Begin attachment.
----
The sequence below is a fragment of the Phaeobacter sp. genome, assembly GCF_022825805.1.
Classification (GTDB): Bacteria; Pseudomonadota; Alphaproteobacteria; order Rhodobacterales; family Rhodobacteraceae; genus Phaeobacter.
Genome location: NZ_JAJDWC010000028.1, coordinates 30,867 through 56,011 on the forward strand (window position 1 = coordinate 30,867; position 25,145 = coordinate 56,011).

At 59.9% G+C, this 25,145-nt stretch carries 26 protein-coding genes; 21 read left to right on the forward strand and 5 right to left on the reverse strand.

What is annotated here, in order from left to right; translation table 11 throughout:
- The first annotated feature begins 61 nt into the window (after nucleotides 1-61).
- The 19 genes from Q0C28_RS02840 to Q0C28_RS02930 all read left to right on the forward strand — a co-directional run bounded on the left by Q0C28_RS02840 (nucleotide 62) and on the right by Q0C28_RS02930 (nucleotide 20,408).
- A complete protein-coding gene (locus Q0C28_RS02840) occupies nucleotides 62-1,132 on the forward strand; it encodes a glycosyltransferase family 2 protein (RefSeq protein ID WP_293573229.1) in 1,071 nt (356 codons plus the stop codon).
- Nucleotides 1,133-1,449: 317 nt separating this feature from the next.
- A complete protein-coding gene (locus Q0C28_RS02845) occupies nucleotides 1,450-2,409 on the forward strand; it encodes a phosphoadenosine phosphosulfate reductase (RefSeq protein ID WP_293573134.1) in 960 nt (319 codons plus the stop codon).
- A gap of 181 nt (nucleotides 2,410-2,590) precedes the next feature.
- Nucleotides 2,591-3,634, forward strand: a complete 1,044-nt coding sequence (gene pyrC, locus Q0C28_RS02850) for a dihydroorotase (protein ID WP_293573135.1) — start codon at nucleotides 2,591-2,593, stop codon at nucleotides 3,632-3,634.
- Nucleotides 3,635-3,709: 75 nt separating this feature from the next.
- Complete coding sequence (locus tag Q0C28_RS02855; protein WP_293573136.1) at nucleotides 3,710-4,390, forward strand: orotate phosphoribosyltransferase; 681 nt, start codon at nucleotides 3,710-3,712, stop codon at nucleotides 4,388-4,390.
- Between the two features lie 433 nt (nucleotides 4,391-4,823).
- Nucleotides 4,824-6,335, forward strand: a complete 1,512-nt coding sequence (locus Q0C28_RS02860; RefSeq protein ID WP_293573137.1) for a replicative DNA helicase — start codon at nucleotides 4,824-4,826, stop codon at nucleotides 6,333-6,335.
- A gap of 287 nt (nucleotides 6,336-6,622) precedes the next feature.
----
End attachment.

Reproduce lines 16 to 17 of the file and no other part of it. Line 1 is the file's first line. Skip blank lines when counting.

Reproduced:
- Nucleotides 4,824-6,335, forward strand: a complete 1,512-nt coding sequence (locus Q0C28_RS02860; RefSeq protein ID WP_293573137.1) for a replicative DNA helicase — start codon at nucleotides 4,824-4,826, stop codon at nucleotides 6,333-6,335.
- A gap of 287 nt (nucleotides 6,336-6,622) precedes the next feature.